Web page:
With this experience, I have wondered whether men are just too shy or proud to ask and hence there is a lack of information- creating a kind of self-perpetuating situation. Perhaps it is such a small issue that support for men doesn’t warrant the resource. For me, however, it seems like a big issue so I wanted to talk about the subject and express my concerns herein. I’m not sure this will do any good, or whether anyone will find this useful – but I’d love to hear about the experience of others and it would be great to identify and break the barriers to discussion regarding this and also similar male health topics.

 

 

 

 

 

Advertisements

12 Months on.

Thursday 5th May was a statistical milestone for me as it is 12 months since my final Chemo session. I have recently found statistics a little difficult to identify with, as statistically speaking I should not have been ill in the first place.

During the early days of my recovery I spent most of my energy trying to get back to my previous routine. In hindsight, I perhaps pushed back a little too hard and fast as I am now struggling with a less than perfect immune system and the fatigue did get the better of me on a number of occasions. I am glad to say, however, that my health is otherwise pretty good and I have been working, partying and excercising at a high rate and in equal measure.

A New Normal

Getting back to normal seemed like an obvious objective from a hospital bed, but it since has felt like an unnecessary and overwhelming challenge. For me, I can live a similar life as I previously had, although I must also be mindful that as with any trauma, it affects us in ways beyond the phyisical and visible scars. I am now facing up to the fact that along with the impact of 6 months treatment, both my outlook and objectives have quite significantly changed.

Life is a series of hurdles and challenges and while this was quite a high hurdle, it has put some of my previous hurdles in perspective.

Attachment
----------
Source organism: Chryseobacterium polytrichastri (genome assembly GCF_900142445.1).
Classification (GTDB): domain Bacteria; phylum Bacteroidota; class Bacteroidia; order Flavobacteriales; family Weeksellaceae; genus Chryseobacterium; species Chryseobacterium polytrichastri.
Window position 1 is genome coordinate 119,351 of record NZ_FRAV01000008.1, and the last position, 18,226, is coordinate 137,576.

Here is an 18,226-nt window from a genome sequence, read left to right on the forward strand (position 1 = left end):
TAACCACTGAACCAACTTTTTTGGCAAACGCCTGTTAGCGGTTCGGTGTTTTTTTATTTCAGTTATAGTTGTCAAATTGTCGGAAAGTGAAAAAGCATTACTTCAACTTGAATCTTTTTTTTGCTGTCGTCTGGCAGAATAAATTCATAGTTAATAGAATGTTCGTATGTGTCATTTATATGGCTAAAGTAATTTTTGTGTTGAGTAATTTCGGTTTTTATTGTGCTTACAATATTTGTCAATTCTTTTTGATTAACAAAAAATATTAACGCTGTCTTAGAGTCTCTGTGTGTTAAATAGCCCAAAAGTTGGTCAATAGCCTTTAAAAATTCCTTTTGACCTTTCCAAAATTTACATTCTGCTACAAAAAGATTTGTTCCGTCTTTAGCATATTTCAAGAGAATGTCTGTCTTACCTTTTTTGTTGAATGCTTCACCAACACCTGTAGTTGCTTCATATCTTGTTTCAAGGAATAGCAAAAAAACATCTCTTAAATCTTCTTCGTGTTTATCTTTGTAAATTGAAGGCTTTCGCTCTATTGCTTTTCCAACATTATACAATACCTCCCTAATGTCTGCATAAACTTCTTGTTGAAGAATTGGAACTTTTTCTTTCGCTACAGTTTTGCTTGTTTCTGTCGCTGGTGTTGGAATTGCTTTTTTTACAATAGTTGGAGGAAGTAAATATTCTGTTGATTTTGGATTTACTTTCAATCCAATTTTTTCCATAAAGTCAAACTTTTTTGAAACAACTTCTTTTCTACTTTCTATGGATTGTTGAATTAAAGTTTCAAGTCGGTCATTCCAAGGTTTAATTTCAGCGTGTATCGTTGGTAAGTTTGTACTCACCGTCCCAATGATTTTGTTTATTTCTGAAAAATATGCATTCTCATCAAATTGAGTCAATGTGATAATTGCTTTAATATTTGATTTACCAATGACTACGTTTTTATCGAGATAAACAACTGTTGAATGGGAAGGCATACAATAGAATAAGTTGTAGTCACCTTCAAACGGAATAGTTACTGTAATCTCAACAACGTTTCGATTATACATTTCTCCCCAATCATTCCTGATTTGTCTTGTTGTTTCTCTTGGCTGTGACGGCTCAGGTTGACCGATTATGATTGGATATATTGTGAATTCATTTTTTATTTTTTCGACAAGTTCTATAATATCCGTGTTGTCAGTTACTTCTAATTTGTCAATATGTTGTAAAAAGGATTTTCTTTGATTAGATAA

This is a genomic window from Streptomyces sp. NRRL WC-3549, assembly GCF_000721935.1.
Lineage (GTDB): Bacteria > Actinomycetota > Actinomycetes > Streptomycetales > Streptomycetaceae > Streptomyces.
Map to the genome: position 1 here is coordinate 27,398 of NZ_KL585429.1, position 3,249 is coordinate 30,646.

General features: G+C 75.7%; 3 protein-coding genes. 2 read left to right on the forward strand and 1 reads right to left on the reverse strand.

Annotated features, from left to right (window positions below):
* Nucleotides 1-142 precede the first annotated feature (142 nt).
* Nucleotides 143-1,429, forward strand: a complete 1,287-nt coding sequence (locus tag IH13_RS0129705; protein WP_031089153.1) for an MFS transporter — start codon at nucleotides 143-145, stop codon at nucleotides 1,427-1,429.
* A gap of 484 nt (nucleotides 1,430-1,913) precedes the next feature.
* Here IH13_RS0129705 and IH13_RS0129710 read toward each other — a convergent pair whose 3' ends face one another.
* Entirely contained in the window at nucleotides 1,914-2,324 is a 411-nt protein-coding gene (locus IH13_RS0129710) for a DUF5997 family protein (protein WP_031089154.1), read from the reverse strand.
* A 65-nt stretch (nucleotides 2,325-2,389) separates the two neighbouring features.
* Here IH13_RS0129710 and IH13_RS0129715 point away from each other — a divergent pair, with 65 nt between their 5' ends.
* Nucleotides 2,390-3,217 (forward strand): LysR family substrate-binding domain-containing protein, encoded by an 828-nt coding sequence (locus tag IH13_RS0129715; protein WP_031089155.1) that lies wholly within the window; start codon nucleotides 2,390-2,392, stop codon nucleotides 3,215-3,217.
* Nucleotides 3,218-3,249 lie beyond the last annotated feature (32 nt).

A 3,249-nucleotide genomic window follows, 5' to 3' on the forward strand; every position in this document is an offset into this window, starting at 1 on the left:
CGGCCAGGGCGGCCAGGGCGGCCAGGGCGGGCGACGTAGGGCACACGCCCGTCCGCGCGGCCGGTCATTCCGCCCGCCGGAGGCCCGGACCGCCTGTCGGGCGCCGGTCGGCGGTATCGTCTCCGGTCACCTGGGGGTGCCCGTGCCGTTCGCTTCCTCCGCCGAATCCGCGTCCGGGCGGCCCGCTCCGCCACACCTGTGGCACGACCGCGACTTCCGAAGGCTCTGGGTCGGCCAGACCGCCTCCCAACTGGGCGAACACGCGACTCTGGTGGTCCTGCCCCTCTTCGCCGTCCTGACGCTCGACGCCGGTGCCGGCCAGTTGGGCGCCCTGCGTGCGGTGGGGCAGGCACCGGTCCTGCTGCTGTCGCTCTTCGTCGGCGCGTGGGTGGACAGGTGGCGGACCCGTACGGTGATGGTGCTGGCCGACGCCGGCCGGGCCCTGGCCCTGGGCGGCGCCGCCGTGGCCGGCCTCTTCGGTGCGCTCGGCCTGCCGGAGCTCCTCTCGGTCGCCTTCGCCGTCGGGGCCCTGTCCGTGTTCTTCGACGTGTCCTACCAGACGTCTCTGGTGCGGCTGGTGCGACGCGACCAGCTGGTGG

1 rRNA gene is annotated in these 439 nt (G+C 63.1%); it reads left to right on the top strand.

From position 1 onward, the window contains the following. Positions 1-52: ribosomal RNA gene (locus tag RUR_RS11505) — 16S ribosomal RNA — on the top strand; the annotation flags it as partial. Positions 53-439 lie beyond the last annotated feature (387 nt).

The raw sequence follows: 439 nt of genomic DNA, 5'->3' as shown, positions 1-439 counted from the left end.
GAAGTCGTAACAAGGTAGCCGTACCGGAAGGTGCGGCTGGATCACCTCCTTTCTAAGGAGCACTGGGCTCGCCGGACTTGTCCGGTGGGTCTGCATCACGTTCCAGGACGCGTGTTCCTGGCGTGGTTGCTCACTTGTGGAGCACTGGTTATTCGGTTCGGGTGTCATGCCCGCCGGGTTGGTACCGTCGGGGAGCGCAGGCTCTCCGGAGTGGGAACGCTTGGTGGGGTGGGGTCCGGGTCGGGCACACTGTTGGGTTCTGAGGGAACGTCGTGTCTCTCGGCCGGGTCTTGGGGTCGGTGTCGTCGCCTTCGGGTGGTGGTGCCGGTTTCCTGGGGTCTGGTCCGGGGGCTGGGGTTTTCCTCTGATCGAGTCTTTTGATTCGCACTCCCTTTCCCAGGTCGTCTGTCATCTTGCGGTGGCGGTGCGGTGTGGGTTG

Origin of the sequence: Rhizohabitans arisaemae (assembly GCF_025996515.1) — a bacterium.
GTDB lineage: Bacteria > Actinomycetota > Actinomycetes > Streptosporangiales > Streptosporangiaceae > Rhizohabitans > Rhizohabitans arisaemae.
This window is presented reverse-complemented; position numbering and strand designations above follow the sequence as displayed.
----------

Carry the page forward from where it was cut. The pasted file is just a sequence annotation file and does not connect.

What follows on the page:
Continuing with the analogy, I now know that each time we come to a hurdle we can do three things: pause and panic, divert and change course or just jump over it. I feel that the way we deal with our challenges is less important as long as we reflect on the things that we also gain: An experience from which we can learn and improve, a sense of satisfaction from the achievement (whether it was a disaster averted or a problem solved), and finally the lens of perspective through which we can compare future problems.

4 weddings and a festival.

In an attempt to put the last 12 months in perspective a lot has happened and I am finding it difficult to recall. Whether it has been a conscious effort on my part and of those around me, I am not sure, but this year has been a rather ridiculous series of events and though life is never simple, even without my illness I think it would be difficult for this not to have had an impact on me.

Since May 2015, I’ve been to 5 stag do’s (in 5 different countries) and 6 weddings (in 3 different countries) I was best man at one which was at the same time in a different country to another which I had to miss. I’ve been to Glastonbury festival, several carnivals, beer festivals and nightclubs. My 2 younger brothers both announced they are to become fathers, I went back to work, was made redundant, became self employed and single. I have 3 more weddings to attend in the next few months, 2 more stag do’s and funeral.

I have met a lot of great people, made new friends, learned a lot and had some of the worse hangovers of my life (insignificant in the context of my chemo experience). This year has definitely been the craziest so far, but as we never know what is round the corner, my intention is to continue taking each day as it comes and working hard to make sure that I enjoy and make use of the time I have, and to convert challenges into experiences to share.